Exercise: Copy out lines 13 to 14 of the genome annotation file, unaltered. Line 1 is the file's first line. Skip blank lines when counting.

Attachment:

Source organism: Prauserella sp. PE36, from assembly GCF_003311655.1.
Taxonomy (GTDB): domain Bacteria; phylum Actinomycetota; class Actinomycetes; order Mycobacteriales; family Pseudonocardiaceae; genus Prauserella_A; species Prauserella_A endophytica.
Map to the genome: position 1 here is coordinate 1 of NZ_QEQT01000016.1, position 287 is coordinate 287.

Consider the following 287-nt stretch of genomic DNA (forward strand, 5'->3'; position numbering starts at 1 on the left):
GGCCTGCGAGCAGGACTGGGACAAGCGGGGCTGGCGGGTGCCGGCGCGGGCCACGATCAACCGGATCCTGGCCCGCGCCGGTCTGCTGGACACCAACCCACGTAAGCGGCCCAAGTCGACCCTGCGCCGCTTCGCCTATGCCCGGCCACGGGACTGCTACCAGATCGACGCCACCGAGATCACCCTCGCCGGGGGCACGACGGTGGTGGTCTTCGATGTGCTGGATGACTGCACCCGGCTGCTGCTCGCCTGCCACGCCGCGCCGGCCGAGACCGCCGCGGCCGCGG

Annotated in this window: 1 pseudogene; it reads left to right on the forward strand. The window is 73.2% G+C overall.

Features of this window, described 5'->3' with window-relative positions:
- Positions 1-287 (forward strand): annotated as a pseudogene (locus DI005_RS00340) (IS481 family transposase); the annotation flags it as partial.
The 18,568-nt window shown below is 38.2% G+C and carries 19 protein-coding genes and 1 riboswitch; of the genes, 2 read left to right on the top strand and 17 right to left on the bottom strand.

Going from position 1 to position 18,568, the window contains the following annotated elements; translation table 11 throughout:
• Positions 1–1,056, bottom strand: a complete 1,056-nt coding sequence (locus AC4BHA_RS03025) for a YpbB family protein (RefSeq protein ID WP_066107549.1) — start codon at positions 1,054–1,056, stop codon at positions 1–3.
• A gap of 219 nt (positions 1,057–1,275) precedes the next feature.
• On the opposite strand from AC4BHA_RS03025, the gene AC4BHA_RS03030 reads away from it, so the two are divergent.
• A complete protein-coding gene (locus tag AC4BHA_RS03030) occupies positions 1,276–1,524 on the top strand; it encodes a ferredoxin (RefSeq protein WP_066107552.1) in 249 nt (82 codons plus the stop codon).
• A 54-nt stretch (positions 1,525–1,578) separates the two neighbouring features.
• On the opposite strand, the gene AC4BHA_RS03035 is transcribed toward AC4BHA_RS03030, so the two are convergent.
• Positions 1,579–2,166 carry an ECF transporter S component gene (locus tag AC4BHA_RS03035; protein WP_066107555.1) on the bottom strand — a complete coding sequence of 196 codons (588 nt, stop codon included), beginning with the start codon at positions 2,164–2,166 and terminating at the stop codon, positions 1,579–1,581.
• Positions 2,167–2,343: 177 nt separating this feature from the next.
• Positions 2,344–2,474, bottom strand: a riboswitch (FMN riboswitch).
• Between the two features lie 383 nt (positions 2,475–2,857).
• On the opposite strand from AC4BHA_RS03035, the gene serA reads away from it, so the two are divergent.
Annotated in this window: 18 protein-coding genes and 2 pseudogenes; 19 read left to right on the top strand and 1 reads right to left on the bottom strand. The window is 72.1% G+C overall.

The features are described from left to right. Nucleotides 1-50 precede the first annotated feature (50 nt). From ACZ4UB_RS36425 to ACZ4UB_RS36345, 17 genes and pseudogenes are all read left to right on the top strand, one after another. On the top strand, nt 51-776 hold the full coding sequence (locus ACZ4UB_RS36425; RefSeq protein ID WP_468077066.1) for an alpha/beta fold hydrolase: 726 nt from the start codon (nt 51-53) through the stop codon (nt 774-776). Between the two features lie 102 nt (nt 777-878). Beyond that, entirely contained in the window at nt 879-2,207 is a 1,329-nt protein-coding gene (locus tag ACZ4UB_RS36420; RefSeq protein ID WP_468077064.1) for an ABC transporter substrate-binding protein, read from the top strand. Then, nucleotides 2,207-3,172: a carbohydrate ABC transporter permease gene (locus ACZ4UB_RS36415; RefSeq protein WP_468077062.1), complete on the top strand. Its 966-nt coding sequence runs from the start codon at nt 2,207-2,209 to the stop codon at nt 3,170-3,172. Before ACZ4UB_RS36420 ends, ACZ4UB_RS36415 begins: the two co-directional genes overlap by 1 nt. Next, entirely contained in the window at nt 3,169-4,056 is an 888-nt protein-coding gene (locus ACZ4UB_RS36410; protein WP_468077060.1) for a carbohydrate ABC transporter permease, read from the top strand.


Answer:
• On the opposite strand from AC4BHA_RS03025, the gene AC4BHA_RS03030 reads away from it, so the two are divergent.
• A complete protein-coding gene (locus tag AC4BHA_RS03030) occupies positions 1,276–1,524 on the top strand; it encodes a ferredoxin (RefSeq protein WP_066107552.1) in 249 nt (82 codons plus the stop codon).